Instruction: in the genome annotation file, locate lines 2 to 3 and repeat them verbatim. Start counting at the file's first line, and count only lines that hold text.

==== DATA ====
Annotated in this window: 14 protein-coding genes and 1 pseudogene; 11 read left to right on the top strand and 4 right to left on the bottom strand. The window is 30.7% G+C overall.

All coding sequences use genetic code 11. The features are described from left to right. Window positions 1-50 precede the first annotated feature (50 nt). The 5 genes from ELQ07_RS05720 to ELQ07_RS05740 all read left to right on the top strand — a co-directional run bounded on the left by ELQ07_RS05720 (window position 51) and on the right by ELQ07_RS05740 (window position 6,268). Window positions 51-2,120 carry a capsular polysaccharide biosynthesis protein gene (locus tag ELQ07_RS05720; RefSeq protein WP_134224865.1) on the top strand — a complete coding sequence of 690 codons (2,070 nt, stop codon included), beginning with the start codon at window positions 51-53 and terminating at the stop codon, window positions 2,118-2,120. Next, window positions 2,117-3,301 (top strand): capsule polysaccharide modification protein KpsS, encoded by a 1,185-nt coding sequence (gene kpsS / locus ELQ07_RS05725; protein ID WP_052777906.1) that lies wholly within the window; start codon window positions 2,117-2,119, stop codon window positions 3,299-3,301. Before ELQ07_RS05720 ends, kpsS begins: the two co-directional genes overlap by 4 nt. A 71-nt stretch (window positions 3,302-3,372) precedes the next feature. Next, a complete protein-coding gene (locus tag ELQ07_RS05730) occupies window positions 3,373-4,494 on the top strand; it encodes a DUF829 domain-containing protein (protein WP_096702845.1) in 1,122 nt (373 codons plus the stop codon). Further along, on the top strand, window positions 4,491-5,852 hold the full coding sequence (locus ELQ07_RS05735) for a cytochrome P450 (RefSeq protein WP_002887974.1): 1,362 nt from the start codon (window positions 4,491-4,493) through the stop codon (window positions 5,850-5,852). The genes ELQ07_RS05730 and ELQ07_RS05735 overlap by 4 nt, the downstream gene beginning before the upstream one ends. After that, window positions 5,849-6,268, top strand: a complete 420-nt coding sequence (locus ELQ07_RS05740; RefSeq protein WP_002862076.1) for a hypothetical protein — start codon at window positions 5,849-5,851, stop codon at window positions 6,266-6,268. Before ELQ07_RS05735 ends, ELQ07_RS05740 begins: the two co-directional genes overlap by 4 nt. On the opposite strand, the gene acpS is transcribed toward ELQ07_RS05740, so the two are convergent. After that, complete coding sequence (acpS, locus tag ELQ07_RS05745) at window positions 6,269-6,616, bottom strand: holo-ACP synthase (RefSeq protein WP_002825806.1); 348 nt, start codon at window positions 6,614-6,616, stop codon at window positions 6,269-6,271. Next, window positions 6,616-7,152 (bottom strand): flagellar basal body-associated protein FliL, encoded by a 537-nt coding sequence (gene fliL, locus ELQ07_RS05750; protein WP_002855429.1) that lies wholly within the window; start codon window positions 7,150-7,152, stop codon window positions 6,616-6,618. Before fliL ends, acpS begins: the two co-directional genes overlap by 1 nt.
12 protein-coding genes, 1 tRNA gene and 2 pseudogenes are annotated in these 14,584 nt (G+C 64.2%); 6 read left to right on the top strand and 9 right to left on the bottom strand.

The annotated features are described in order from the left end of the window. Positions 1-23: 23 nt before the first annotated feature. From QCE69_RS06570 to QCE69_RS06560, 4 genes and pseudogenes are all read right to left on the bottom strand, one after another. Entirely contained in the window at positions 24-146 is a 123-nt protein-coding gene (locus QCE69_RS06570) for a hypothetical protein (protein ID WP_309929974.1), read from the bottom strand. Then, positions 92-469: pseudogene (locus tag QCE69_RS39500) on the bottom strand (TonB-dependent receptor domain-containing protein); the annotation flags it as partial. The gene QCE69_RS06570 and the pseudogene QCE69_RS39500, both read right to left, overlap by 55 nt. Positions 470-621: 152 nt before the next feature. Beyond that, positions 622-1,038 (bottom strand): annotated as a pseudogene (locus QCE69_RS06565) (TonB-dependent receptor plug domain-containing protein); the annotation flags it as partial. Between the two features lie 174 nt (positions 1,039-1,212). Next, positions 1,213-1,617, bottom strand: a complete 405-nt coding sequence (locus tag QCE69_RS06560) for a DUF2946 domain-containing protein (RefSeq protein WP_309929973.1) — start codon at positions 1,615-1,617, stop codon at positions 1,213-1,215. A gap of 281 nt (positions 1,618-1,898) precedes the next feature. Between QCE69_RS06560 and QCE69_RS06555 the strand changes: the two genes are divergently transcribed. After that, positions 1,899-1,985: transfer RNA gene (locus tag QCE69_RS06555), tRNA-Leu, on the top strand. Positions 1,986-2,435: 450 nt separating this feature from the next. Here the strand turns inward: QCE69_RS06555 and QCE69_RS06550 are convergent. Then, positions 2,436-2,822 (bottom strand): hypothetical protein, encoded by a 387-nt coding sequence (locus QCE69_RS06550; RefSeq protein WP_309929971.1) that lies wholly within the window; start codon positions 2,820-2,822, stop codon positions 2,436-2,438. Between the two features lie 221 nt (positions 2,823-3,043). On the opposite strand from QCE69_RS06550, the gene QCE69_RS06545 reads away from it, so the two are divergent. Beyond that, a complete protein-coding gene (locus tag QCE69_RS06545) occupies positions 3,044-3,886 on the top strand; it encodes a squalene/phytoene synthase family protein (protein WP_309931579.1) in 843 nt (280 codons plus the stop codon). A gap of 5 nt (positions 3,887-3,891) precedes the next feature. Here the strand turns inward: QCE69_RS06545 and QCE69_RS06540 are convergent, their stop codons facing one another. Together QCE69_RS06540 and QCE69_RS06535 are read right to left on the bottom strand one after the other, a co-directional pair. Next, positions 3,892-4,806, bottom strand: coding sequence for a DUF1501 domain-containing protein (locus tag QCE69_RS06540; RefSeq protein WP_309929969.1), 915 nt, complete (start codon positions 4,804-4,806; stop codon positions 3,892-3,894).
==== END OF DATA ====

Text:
All coding sequences use genetic code 11. The features are described from left to right. Window positions 1-50 precede the first annotated feature (50 nt). The 5 genes from ELQ07_RS05720 to ELQ07_RS05740 all read left to right on the top strand — a co-directional run bounded on the left by ELQ07_RS05720 (window position 51) and on the right by ELQ07_RS05740 (window position 6,268). Window positions 51-2,120 carry a capsular polysaccharide biosynthesis protein gene (locus tag ELQ07_RS05720; RefSeq protein WP_134224865.1) on the top strand — a complete coding sequence of 690 codons (2,070 nt, stop codon included), beginning with the start codon at window positions 51-53 and terminating at the stop codon, window positions 2,118-2,120. Next, window positions 2,117-3,301 (top strand): capsule polysaccharide modification protein KpsS, encoded by a 1,185-nt coding sequence (gene kpsS / locus ELQ07_RS05725; protein ID WP_052777906.1) that lies wholly within the window; start codon window positions 2,117-2,119, stop codon window positions 3,299-3,301. Before ELQ07_RS05720 ends, kpsS begins: the two co-directional genes overlap by 4 nt. A 71-nt stretch (window positions 3,302-3,372) precedes the next feature. Next, a complete protein-coding gene (locus tag ELQ07_RS05730) occupies window positions 3,373-4,494 on the top strand; it encodes a DUF829 domain-containing protein (protein WP_096702845.1) in 1,122 nt (373 codons plus the stop codon). Further along, on the top strand, window positions 4,491-5,852 hold the full coding sequence (locus ELQ07_RS05735) for a cytochrome P450 (RefSeq protein WP_002887974.1): 1,362 nt from the start codon (window positions 4,491-4,493) through the stop codon (window positions 5,850-5,852). The genes ELQ07_RS05730 and ELQ07_RS05735 overlap by 4 nt, the downstream gene beginning before the upstream one ends. After that, window positions 5,849-6,268, top strand: a complete 420-nt coding sequence (locus ELQ07_RS05740; RefSeq protein WP_002862076.1) for a hypothetical protein — start codon at window positions 5,849-5,851, stop codon at window positions 6,266-6,268. Before ELQ07_RS05735 ends, ELQ07_RS05740 begins: the two co-directional genes overlap by 4 nt. On the opposite strand, the gene acpS is transcribed toward ELQ07_RS05740, so the two are convergent. After that, complete coding sequence (acpS, locus tag ELQ07_RS05745) at window positions 6,269-6,616, bottom strand: holo-ACP synthase (RefSeq protein WP_002825806.1); 348 nt, start codon at window positions 6,614-6,616, stop codon at window positions 6,269-6,271. Next, window positions 6,616-7,152 (bottom strand): flagellar basal body-associated protein FliL, encoded by a 537-nt coding sequence (gene fliL, locus ELQ07_RS05750; protein WP_002855429.1) that lies wholly within the window; start codon window positions 7,150-7,152, stop codon window positions 6,616-6,618. Before fliL ends, acpS begins: the two co-directional genes overlap by 1 nt.
12 protein-coding genes, 1 tRNA gene and 2 pseudogenes are annotated in these 14,584 nt (G+C 64.2%); 6 read left to right on the top strand and 9 right to left on the bottom strand.